Research Pulse Issue #27 08/23/21

  1. Halo Infinite: Proof-Carrying Data from Additive Polynomial Commitments
    Authors: Dan Boneh, Justin Drake, Ben Fisch, and Ariel Gabizon

Polynomial commitment schemes (PCS) have recently been in the spotlight for their key role in building SNARKs. A PCS provides the ability to commit to a polynomial over a finite field and prove its evaluation at points. A succinct PCS has commitment and evaluation proof size sublinear in the degree of the polynomial. An efficient PCS has sublinear proof verification. Any efficient and succinct PCS can be used to construct a SNARK with similar security and efficiency characteristics (in the random oracle model).
Proof-carrying data (PCD) enables a set of parties to carry out an indefinitely long distributed computation where every step along the way is accompanied by a proof of correctness. It generalizes incrementally verifiable computation and can even be used to construct SNARKs. Until recently, however, the only known method for constructing PCD required expensive SNARK recursion. A system called Halo first demonstrated a new methodology for building PCD without SNARKs, exploiting an aggregation property of the Bulletproofs inner-product argument. The construction was heuristic because it makes non-black-box use of a concrete instantiation of the Fiat-Shamir transform. We expand upon this methodology to show that PCD can be (heuristically) built from any homomorphic polynomial commitment scheme (PCS), even if the PCS evaluation proofs are neither succinct nor efficient. In fact, the Halo methodology extends to any PCS that has an even more general property, namely the ability to aggregate linear combinations of commitments into a new succinct commitment that can later be opened to this linear combination. Our results thus imply new constructions of SNARKs and PCD that were not previously described in the literature and serve as a blueprint for future constructions as well.

Link: https://eprint.iacr.org/2020/1536.pdf

  1. On Liquidity Mining for Uniswap v3
    Authors: Jimmy Yin and Mac Ren

The recently proposed Uniswap v3 replaces the fungible liquidity provider token (LP token) into non-fungible ones, making the design for liquidity mining more difficult. In this paper, we propose a flexible liquidity mining scheme that realizes the overall liquidity distribution through the fine control of local rewards. From the liquidity provider’s point of view, the liquidity provision strategy forms a multiplayer zero-sum game. We analyze the Nash Equilibrium and the corresponding strategy, approximately, deploying the liquidity proportional to the reward distribution, in some special cases and use it to guide the general situations. Based on the strategic response above, such a scheme allows the mining rewards provider to optimize the distribution of liquidity for the purpose such as low slippage and price stabilization.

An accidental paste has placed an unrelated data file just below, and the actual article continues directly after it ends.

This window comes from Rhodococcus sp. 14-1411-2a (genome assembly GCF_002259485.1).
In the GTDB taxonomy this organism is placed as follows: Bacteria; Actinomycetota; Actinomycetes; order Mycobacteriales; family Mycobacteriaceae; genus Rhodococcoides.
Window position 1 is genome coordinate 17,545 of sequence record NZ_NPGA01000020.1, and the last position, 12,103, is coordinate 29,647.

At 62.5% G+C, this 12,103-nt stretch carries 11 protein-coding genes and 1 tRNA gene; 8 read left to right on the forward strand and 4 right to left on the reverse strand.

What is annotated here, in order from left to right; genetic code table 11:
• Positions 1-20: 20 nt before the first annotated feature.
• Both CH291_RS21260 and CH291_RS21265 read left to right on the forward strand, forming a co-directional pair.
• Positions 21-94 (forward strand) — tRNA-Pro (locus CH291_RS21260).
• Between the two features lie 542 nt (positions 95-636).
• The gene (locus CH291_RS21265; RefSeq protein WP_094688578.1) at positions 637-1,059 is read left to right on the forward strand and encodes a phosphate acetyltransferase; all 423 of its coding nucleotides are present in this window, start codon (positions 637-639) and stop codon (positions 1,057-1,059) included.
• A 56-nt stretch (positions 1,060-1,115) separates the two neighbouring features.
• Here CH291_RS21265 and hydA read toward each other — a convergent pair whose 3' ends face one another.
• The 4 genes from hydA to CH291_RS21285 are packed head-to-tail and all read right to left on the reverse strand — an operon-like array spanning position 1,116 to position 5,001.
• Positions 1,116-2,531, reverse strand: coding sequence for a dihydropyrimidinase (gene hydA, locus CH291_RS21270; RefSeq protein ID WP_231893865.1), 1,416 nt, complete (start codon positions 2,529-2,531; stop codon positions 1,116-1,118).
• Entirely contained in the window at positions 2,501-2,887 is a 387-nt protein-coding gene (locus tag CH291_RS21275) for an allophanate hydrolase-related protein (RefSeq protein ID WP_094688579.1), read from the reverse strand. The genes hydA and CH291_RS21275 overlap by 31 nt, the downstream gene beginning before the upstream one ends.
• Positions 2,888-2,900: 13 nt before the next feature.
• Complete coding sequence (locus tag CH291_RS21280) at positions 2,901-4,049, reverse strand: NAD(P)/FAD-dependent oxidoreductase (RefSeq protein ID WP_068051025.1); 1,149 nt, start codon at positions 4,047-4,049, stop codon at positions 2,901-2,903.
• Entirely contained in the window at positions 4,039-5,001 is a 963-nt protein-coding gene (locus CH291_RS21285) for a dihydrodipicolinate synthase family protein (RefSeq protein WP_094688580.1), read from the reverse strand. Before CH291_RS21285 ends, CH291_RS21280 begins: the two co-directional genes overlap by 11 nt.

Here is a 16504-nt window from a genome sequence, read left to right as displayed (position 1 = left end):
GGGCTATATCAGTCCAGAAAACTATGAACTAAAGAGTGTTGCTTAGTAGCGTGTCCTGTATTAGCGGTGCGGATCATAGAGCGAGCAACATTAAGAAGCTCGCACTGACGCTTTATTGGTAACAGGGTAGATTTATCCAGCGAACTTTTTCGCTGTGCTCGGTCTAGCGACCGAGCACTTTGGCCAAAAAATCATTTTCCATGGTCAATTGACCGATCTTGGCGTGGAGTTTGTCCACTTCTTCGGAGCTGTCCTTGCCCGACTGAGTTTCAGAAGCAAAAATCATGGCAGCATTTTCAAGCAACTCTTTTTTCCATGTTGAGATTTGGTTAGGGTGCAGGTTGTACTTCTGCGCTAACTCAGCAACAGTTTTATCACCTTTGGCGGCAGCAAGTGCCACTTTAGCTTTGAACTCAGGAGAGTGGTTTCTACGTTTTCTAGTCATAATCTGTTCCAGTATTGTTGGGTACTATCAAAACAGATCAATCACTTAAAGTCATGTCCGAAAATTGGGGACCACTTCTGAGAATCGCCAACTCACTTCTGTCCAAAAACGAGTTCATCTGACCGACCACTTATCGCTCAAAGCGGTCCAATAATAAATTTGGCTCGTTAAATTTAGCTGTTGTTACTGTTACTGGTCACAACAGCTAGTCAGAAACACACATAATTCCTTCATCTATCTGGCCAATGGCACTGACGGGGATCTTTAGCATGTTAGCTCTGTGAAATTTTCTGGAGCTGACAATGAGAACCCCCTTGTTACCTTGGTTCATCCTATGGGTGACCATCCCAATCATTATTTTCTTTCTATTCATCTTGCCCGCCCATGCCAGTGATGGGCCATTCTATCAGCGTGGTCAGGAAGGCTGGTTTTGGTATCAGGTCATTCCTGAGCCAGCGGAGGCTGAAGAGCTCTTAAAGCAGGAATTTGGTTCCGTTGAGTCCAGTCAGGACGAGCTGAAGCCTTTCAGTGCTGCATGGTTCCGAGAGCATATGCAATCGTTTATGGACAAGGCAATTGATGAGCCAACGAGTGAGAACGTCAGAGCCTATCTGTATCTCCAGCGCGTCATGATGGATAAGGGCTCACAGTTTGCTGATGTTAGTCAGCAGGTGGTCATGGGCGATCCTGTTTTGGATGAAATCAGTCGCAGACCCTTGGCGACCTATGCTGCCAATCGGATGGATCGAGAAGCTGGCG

Link: https://arxiv.org/pdf/2108.05800.pdf

  1. Dynamic threshold ECDSA signature and application to asset custody in blockchain
    Authors: Huili Wang, Wenping Ma, Fuyang Deng, Haibin Zheng, and Qianhong Wu

The centralized exchange is one of the hottest DeFi applications based on blockchain transaction systems. However, depositing user assets to the exchanges brings the security risks of assets misappropriation. Threshold cryptosystem can effectively solve the drawbacks of centralized hosting by assigning the assets authorization to multiple trustees, but the collusion attack generated by malicious trustees is still unavoidable. In this paper, we propose a new dynamic threshold ECDSA signature scheme which is compatible with current blockchain transaction system. It realizes distributed custody of assets in exchanges, and further achieves a dynamic mechanism allowing user join and drop out to resist collusion attacks. Specifically, we formalize the definition of this system architecture and give its construction based on basic cryptography modules such as ECDSA signature, distributed key generation, and distributed computation. Analysis and experiment results show that our scheme holds protocol security and is more efficient than other threshold ECDSA signature schemes when threshold is less than 200, which makes it applicable to the assets custody scenarios of exchanges.

Link: Dynamic threshold ECDSA signature and application to asset custody in blockchain - ScienceDirect

  1. Ethereum Data Structures
    Author: Kamil Jezek

Ethereum platform operates with rich spectrum of data structures and hashing and coding functions. The main source describing them is the Yellow paper, complemented by a lot of informal blogs. These sources are somehow limited. In particular, the Yellow paper does not ideally balance brevity and detail, in some parts it is very detail, while too shallow elsewhere. The blogs on the other hand are often too vague and in certain cases contain incorrect information. As a solution, we provide this document, which summarises data structures used in Ethereum. The goal is to provide sufficient detail while keeping brevity. Sufficiently detailed formal view is enriched with examples to extend on clarity.

Link: https://arxiv.org/pdf/2108.05513.pdf

  1. DualRing: Generic Construction of Ring Signatures with Efficient Instantiations
    Authors: Tsz Hon Yuen, Muhammed F. Esgin, Joseph K. Liu, Man Ho Au, and Zhimin Ding

We introduce a novel generic ring signature construction, called DualRing, which can be built from several canonical identification schemes (such as Schnorr identification). DualRing differs from the classical ring signatures by its formation of two rings: a ring of commitments and a ring of challenges. It has a structural difference from the common ring signature approaches based on accumulators or zero-knowledge proofs of the signer index. Comparatively, DualRing has a number of unique advantages.